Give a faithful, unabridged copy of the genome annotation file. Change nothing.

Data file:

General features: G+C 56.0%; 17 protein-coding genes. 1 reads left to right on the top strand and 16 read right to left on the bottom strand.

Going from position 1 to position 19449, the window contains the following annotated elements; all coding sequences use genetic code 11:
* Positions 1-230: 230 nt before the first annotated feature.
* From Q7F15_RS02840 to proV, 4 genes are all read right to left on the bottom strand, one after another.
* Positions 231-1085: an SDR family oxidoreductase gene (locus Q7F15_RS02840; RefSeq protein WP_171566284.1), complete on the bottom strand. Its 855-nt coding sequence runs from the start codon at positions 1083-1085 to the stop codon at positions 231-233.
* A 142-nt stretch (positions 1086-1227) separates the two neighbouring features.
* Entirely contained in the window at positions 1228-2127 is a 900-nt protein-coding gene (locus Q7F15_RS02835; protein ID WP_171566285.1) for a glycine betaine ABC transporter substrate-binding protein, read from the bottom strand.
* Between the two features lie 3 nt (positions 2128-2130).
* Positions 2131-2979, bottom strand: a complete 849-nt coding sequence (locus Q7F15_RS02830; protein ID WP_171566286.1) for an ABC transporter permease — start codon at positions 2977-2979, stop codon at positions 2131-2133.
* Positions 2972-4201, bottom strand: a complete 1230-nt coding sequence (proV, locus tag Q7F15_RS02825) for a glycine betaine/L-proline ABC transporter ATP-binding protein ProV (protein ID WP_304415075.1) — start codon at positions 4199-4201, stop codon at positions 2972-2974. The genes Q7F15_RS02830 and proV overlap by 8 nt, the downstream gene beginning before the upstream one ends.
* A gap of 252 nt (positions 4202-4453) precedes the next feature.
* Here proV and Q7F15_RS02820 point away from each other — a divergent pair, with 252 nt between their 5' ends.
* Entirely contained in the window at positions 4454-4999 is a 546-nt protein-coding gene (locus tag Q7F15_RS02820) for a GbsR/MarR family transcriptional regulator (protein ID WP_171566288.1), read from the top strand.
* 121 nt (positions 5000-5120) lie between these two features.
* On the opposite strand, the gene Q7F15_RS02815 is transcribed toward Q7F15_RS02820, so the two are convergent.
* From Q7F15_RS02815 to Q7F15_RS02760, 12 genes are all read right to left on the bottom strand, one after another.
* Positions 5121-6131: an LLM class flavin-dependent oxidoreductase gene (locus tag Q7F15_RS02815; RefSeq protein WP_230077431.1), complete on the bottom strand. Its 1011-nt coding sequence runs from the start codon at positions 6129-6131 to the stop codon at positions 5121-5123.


General features: G+C 56.0%; 17 protein-coding genes. 1 reads left to right on the top strand and 16 read right to left on the bottom strand.

Going from position 1 to position 19449, the window contains the following annotated elements; all coding sequences use genetic code 11:
* Positions 1-230: 230 nt before the first annotated feature.
* From Q7F15_RS02840 to proV, 4 genes are all read right to left on the bottom strand, one after another.
* Positions 231-1085: an SDR family oxidoreductase gene (locus Q7F15_RS02840; RefSeq protein WP_171566284.1), complete on the bottom strand. Its 855-nt coding sequence runs from the start codon at positions 1083-1085 to the stop codon at positions 231-233.
* A 142-nt stretch (positions 1086-1227) separates the two neighbouring features.
* Entirely contained in the window at positions 1228-2127 is a 900-nt protein-coding gene (locus Q7F15_RS02835; protein ID WP_171566285.1) for a glycine betaine ABC transporter substrate-binding protein, read from the bottom strand.
* Between the two features lie 3 nt (positions 2128-2130).
* Positions 2131-2979, bottom strand: a complete 849-nt coding sequence (locus Q7F15_RS02830; protein ID WP_171566286.1) for an ABC transporter permease — start codon at positions 2977-2979, stop codon at positions 2131-2133.
* Positions 2972-4201, bottom strand: a complete 1230-nt coding sequence (proV, locus tag Q7F15_RS02825) for a glycine betaine/L-proline ABC transporter ATP-binding protein ProV (protein ID WP_304415075.1) — start codon at positions 4199-4201, stop codon at positions 2972-2974. The genes Q7F15_RS02830 and proV overlap by 8 nt, the downstream gene beginning before the upstream one ends.
* A gap of 252 nt (positions 4202-4453) precedes the next feature.
* Here proV and Q7F15_RS02820 point away from each other — a divergent pair, with 252 nt between their 5' ends.
* Entirely contained in the window at positions 4454-4999 is a 546-nt protein-coding gene (locus tag Q7F15_RS02820) for a GbsR/MarR family transcriptional regulator (protein ID WP_171566288.1), read from the top strand.
* 121 nt (positions 5000-5120) lie between these two features.
* On the opposite strand, the gene Q7F15_RS02815 is transcribed toward Q7F15_RS02820, so the two are convergent.
* From Q7F15_RS02815 to Q7F15_RS02760, 12 genes are all read right to left on the bottom strand, one after another.
* Positions 5121-6131: an LLM class flavin-dependent oxidoreductase gene (locus tag Q7F15_RS02815; RefSeq protein WP_230077431.1), complete on the bottom strand. Its 1011-nt coding sequence runs from the start codon at positions 6129-6131 to the stop codon at positions 5121-5123.